Do Schools Hurt Creativity?
Updated: May 18, 2021
Who do you think has more genius-level creativity? Five-year-old kids or adults?
Systems scientist George Land helped answer this question with a research study beginning in 1968. In the study, 1,600 American kindergarten students around age five were tested for their creativity. They were asked to figure out how many different ways they could use a paperclip – basically, how to creatively innovate.
Can you guess what percent of students were categorized as creative geniuses?
98% of the kindergarten students tested at genius creativity levels.
Then, when those same exact students were tested again at age ten, what do you think the percentage was?
It dropped to 30%.
How about the percentage by age 15?
It decreased all the way to12%.
It was clear that the students quickly lost their level of creativity year by year as they participated in the education system. Isn’t this ironic that the education system that was meant to prepare students for the future actually slowly killed their creativity?
Land draws our attention to two types of thinking – divergent and convergent.
Divergent thinking moves outward toward as many ideas as possible. It focuses on infinite possibility, no restraints, and freedom where any answer could work.
Convergent thinking moves inward by limiting the number of ideas. It restricts the creative process with judgment, criticism, and censorship.
Our education system has often forced students into convergent thinking where their thoughts are limited by external judgment, which grows their fear. This is the opposite of what’s needed for creativity – that is, curiosity and exploration.
So how did our education system become like this?
Education researcher Ken Robinson has explained how our modern education system was built during the industrial revolution. The main purpose was to educate people well enough to obediently and efficiently follow rules as factory workers. (View Robinson's presentations about education here, here, and here.)
Though this might have been a necessary part of the development of education, he argues that our current system places too much emphasis on subjects such as math, science, and languages, while neglecting the humanities, or the arts. More holistic subjects such as physical education and various art subjects, for instance, are given very low priority compared to subjects that tend to involve more strict mental work that result in exact answers.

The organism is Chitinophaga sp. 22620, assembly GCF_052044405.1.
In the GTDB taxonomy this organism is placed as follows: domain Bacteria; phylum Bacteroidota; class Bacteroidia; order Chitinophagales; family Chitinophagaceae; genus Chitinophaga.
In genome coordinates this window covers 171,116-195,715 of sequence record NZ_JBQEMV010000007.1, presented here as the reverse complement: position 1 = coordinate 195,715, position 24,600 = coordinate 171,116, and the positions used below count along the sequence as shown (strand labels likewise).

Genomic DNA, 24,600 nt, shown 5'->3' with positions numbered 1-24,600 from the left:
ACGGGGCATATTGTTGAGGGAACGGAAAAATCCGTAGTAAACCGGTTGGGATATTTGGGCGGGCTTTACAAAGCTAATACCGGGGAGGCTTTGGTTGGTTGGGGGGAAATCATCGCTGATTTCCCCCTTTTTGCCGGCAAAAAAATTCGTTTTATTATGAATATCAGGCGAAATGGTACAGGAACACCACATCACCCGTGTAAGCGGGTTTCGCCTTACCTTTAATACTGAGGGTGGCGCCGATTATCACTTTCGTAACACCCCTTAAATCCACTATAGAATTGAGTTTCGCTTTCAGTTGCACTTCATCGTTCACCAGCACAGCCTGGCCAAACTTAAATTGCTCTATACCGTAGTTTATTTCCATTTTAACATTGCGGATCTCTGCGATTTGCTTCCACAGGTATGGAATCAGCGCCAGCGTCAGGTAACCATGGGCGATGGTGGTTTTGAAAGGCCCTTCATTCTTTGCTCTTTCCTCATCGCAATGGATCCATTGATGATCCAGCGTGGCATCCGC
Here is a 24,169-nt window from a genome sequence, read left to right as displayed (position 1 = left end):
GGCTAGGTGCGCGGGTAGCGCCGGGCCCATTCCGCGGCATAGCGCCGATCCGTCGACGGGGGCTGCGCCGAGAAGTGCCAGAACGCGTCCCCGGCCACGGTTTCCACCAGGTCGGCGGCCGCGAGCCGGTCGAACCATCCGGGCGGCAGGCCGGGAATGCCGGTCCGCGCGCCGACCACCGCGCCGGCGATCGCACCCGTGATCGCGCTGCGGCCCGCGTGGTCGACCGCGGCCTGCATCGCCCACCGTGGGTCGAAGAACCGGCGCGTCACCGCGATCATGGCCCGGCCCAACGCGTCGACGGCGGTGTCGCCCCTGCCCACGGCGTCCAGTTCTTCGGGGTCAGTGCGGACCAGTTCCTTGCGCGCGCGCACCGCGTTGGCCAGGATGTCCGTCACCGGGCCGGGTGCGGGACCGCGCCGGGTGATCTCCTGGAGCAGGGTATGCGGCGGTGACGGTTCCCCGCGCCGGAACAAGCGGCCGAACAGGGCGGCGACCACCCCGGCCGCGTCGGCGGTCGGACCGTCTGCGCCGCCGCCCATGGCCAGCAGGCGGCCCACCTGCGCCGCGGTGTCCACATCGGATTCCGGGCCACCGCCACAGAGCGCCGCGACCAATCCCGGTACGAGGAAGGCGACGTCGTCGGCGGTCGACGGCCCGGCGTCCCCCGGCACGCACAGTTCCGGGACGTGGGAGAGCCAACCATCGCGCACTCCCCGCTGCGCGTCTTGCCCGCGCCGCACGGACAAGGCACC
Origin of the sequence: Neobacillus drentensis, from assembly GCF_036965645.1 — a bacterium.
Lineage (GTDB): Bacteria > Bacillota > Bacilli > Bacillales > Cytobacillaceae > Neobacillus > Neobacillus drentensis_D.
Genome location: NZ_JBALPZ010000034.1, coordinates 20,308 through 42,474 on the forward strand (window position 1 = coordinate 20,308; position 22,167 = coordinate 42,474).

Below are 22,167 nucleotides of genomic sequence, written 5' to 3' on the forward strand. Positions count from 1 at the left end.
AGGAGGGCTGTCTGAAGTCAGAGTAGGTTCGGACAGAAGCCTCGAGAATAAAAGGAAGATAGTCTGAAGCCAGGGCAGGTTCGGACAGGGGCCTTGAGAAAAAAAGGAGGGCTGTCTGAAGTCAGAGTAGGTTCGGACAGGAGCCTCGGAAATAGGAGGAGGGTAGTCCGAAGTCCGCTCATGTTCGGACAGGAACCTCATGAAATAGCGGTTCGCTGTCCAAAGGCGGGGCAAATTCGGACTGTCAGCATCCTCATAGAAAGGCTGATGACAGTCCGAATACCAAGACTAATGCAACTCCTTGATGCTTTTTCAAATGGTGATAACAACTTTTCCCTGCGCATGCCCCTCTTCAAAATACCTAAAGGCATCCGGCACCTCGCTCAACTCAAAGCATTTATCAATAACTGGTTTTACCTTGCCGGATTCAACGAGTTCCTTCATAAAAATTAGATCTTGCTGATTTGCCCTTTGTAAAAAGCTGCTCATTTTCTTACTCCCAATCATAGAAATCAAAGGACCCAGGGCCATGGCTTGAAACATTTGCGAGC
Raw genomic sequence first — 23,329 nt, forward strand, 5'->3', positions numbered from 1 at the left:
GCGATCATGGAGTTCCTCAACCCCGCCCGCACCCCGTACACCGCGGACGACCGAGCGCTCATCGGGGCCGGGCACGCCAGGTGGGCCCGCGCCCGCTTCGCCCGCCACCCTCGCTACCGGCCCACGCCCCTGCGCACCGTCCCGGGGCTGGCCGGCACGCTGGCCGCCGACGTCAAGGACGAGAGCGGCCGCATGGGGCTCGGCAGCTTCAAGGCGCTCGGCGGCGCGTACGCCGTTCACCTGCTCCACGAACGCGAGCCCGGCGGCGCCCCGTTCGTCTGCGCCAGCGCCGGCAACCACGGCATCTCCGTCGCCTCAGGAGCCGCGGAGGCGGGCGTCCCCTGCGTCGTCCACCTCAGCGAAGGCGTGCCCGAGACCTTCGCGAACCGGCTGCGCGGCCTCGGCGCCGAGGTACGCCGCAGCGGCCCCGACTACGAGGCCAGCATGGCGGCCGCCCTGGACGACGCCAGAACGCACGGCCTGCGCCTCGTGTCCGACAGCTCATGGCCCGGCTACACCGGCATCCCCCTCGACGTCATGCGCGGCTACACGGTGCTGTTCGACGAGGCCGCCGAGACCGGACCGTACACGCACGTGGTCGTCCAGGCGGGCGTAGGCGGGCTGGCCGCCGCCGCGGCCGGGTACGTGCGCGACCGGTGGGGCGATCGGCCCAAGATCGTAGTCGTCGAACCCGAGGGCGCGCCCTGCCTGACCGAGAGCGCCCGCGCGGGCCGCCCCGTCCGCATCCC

If you think of our schools as fast food restaurants, Robinson suggests, you can see how this standardized, efficient, and repetitive system we call education might seem to produce countless cheap meals, but seriously fails to provide quality, nutritious food that really benefits society.
Going against the idea of a brain factory, Robinson recommends that we recognize the diversity of learning styles and the dynamic interconnection of all subjects – including the arts.
Another education researcher was Brazilian Paulo Freire who critiqued how poor people were educated in the 1960s and 1970s. Freire called this system the “banking model” of education. Imagine that each student is a tiny bank, or coin box, used to collect coins. In this analogy, the teacher simply inserts coin after coin of information into the students’ empty heads until their heads are filled up with knowledge and correct information. This “banking model” is extremely passive and fails to empower the students to think for themselves.
In opposition, Freire promoted a model where students would participate in the process of learning. Instead of passively receiving information, they would actively ask questions, exchange ideas, and be agents of their own growth and transformation. In this sense, the teacher would not input knowledge into the students, but would rather draw out the creative and perceptive potential of the students. The students would then become increasingly conscious, active, and empowered.
What can we learn from these educators and their ideas in 2021?
We can acknowledge that education has evolved over time to suit certain requirements, like factories. But the times and requirements have changed drastically in the last few hundred years, and especially more recently.
Now, we have AI that is doing a great job doing many tasks we used to be educated for. But we also have much more complex problems and opportunities to investigate that require increased creativity. This is our chance to look toward the future and adapt education to help students maintain their creative genius capabilities into adulthood.
Looking at the workplace, we must seriously examine how we select, train, and develop our team members. If they have been educated to practice convergent thinking, we had better nurture company cultures that promote divergent thinking in order for us to keep up with necessary change and opportunity. This skill is one of the main things that separate us from AI.
In our world of standardized education, exams, and rule following, I wonder:
How creative will our kids end up as adults? And, how will this make our future better or worse?
In the past, we put kids in a box because we thought that was the safest and most predictable way for them to grow.
Perhaps now, the safest and wisest thing is for us to let our young children step outside of the boxes we’ve put them in and invite them to show us how to innovate those boxes to create the future that we all need.
It might be unpredictable, but so is the world we live in.
Let me leave you with three questions:
How will you help your children to maintain and use their creativity?
How will you embrace creativity in your life and work?
If you don’t embrace more creativity, what will it cost you?
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